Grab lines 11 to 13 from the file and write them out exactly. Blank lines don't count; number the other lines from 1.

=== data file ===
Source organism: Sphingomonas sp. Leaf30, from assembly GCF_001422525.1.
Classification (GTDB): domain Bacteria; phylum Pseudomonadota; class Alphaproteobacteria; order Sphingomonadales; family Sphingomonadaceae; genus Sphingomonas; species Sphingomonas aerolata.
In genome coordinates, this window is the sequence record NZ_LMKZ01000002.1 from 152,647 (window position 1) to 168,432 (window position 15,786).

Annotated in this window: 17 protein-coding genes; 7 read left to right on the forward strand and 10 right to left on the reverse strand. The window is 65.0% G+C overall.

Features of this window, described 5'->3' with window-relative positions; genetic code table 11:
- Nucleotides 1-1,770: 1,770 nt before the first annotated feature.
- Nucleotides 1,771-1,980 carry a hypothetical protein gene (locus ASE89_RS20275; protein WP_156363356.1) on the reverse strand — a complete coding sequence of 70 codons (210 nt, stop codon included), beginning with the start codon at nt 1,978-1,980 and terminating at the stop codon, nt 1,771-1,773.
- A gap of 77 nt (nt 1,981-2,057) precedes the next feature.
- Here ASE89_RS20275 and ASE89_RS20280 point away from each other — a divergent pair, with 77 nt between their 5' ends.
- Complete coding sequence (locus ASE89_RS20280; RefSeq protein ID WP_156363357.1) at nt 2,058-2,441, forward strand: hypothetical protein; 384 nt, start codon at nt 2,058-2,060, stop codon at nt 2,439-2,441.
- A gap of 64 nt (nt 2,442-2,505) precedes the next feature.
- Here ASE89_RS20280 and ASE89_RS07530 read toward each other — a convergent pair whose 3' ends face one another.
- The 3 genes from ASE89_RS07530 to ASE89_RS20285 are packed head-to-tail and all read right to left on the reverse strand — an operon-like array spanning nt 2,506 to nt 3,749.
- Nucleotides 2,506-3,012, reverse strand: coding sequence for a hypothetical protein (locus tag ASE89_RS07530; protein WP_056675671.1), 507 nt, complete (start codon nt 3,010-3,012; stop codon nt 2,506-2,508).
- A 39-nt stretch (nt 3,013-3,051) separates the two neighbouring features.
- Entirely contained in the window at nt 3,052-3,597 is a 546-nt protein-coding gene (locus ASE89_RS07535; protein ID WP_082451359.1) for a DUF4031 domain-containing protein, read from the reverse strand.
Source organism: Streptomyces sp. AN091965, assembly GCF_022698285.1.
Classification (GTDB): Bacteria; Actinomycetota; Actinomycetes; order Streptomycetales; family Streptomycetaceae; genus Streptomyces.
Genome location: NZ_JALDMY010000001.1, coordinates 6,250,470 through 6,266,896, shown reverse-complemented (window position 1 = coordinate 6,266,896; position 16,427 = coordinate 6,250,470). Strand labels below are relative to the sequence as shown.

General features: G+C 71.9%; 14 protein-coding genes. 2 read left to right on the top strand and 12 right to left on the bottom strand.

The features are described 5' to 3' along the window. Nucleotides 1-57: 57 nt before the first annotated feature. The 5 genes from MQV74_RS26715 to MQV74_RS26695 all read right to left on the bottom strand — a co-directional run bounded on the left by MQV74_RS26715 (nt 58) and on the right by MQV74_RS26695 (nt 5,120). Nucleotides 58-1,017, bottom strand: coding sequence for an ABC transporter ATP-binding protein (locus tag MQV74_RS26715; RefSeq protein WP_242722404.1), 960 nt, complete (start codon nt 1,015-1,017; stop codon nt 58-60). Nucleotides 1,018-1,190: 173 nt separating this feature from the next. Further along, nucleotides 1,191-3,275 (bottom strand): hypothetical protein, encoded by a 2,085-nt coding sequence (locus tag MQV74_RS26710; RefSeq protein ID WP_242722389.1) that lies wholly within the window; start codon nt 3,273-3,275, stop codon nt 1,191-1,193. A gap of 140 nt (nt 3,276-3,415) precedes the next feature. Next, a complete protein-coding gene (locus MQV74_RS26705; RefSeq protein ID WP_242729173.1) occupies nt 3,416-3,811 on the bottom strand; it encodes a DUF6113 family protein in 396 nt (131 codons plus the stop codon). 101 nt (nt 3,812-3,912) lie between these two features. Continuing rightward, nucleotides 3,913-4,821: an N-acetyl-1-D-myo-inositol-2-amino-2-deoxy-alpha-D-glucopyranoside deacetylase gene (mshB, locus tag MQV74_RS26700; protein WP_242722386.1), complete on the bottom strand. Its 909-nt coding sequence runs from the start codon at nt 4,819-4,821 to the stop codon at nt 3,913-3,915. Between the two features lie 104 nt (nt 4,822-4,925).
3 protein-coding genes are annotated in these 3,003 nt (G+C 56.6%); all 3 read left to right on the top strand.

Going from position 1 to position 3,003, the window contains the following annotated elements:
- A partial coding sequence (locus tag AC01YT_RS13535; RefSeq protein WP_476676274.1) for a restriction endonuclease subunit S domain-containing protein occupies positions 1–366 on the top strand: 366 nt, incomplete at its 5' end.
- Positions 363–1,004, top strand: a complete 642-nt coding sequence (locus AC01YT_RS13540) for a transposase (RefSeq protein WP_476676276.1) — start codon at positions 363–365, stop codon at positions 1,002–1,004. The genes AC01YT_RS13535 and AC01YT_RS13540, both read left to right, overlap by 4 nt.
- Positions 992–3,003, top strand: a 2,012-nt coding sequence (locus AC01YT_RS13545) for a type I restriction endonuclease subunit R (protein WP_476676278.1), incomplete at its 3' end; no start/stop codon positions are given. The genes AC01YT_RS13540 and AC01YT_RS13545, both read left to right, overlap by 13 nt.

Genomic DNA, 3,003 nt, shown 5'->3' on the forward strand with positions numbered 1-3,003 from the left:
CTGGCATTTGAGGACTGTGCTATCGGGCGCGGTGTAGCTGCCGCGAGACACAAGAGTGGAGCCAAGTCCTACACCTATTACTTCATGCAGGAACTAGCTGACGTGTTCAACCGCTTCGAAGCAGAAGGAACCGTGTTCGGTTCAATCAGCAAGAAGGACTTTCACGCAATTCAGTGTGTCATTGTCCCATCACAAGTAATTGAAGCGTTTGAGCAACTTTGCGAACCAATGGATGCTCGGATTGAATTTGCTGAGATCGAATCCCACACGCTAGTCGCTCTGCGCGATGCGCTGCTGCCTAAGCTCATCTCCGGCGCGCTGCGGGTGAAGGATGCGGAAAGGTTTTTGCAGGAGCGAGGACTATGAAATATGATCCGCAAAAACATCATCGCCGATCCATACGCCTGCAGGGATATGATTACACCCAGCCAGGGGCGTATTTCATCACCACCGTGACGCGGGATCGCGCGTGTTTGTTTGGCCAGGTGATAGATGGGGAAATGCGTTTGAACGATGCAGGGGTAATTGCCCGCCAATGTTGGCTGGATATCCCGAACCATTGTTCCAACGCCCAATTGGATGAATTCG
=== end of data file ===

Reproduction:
- A gap of 64 nt (nt 2,442-2,505) precedes the next feature.
- Here ASE89_RS20280 and ASE89_RS07530 read toward each other — a convergent pair whose 3' ends face one another.
- The 3 genes from ASE89_RS07530 to ASE89_RS20285 are packed head-to-tail and all read right to left on the reverse strand — an operon-like array spanning nt 2,506 to nt 3,749.